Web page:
Further to the west there is a stone wall that is thought to be a reservoir. There isn't a source of water on the mesa top. This reservoir would have to capture the runoff from the summer rains.

A large kiva has also been reconstructed and can be entered. Inside, the details of the reconstructed roof can be viewed along with some of the original stonework. The underground kiva provided insulation from both heat and cold.

Before or after the Puye Cliffs Tour, visitors can see the Harvey House, a 1930s era facility for early tourists. Inside, there is a short video and some interpretive displays.

Thursday, April 12, 2012

Bandelier Main Loop Trail

Bandelier National Monument is located on New Mexico Route 4 near Los Alamos in northwest New Mexico. There are 70 miles of trails at Bandelier but the one to start with is the Main Loop Archaeology Trail that begins at the Visitor Center.

The Main Loop Trail is 1.2 miles to the large Tyuonyi Ancestral Pueblo ruins site and associated cliff dwellings. There is a $1.00 printed trail for the 21 stops along the trail. At the far end of the loop there is a 1 mile round trip option to continue to Alcove House. The first segment of trail follows Frijoles Creek with the steep canyon walls and Ponderosa Pines looming overhead. The canyon walls are composed of compacted volcanic ash from the eruptions of Jemez Volcano more than one million years ago.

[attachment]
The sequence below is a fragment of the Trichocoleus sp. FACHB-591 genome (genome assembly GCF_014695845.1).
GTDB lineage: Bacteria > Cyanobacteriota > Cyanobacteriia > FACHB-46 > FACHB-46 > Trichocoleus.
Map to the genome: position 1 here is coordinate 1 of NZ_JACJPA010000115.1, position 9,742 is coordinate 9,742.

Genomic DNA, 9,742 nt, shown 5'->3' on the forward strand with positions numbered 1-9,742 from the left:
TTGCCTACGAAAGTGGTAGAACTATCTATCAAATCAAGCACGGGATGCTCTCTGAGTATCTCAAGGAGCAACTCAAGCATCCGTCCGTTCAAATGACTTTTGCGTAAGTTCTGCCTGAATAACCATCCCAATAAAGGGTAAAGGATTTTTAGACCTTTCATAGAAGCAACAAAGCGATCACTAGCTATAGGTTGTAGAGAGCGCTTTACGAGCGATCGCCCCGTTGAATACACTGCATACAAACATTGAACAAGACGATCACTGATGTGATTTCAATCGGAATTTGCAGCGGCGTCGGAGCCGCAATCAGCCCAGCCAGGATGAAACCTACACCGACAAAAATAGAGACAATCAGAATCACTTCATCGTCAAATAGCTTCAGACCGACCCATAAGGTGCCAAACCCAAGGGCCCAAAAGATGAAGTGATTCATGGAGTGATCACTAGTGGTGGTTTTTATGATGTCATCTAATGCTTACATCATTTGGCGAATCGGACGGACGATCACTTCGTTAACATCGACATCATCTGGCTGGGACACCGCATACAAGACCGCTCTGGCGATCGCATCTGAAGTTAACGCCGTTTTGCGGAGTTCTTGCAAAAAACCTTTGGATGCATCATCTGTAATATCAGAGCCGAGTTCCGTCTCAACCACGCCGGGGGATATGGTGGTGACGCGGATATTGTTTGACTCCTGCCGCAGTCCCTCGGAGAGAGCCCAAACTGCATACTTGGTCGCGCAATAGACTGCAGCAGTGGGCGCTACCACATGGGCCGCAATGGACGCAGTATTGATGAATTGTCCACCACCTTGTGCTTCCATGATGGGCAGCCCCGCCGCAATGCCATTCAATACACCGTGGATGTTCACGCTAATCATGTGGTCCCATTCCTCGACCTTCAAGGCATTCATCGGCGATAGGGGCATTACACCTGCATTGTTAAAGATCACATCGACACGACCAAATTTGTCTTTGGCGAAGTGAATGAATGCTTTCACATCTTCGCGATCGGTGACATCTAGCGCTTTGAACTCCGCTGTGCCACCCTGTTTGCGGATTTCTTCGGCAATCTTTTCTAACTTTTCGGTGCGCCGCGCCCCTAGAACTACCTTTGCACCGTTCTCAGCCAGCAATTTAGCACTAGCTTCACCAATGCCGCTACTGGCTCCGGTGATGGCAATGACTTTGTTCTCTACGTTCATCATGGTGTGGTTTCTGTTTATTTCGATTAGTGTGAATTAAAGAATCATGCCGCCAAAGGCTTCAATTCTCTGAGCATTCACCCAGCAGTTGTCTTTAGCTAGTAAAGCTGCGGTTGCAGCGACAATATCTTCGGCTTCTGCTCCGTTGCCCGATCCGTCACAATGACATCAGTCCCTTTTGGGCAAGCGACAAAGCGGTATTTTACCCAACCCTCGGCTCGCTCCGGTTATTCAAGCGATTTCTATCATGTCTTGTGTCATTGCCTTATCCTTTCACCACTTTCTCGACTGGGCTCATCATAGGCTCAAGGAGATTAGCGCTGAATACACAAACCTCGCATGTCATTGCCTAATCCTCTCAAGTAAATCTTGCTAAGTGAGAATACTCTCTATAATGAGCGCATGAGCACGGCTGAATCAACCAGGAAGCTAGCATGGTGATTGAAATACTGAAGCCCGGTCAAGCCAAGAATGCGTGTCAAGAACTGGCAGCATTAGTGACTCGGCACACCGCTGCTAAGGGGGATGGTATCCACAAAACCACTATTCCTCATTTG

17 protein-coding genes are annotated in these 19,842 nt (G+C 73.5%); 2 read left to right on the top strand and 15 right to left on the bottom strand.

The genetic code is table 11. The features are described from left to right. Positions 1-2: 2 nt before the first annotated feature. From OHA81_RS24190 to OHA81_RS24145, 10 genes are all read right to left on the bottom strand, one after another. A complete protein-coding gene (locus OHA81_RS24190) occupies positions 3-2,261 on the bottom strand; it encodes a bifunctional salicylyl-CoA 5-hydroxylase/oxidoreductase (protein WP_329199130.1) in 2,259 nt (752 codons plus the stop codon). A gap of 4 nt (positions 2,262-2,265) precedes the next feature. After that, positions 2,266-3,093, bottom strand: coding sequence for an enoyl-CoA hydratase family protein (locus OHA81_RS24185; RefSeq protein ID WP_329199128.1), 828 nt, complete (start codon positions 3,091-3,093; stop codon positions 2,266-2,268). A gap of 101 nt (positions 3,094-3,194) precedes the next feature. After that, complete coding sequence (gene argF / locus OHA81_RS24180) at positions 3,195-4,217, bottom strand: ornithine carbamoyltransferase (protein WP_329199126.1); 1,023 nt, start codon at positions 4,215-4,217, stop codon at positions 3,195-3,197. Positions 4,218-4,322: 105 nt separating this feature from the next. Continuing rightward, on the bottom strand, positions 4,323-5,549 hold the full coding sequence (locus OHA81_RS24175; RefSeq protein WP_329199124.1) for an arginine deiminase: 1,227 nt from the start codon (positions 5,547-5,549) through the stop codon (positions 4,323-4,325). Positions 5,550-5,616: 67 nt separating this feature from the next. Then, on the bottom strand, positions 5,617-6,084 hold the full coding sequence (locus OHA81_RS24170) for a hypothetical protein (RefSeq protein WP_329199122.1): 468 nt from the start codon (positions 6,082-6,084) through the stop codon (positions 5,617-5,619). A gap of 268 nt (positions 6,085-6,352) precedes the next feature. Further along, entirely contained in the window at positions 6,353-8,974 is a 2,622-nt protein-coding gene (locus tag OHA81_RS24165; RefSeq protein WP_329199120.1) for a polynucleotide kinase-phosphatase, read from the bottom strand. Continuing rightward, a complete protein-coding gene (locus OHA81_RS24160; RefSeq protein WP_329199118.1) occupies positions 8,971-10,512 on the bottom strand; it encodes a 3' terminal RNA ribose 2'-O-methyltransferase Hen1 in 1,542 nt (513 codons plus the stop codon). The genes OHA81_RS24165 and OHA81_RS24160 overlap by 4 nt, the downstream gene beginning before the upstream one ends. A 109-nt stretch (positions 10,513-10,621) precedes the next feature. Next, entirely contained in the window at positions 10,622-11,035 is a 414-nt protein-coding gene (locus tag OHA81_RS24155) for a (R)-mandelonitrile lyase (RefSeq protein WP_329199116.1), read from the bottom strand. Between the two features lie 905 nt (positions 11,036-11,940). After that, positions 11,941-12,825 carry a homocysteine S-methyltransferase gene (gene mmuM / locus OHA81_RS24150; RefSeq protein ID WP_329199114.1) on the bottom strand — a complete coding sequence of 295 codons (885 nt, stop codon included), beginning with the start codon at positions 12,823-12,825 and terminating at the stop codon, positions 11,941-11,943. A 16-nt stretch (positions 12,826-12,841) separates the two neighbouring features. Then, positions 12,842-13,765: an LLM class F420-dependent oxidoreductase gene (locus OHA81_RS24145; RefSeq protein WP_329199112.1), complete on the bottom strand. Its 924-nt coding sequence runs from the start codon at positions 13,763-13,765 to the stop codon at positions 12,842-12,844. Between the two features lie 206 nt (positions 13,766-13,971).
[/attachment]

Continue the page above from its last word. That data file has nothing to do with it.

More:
Stop No. 4 is at a large circular Kiva. The trail guide points out that there is an inner layer of stones shows finer stonework indicating that the structure may have been rebuilt.

The Tyuonyi is only one of several large pueblos within Bandelier. This site has about 400 rooms and housed 100 people. Tree ring dating shows that construction here began more than 600 years ago, roughly around 1350 AD. This date would be after the time that the Ancestral Pueblo sites at Mesa Verde in southwest Colorado were abandoned.

Some think that Frijoles Canyon was the dividing line between two language groups. Tewa speakers live to the north and Keres speakers live to the south. The name Tyuonyi may mean a place of meeting. There are three kivas in the plaza area of the pueblo, one that has been excavated and visible at stop No. 8.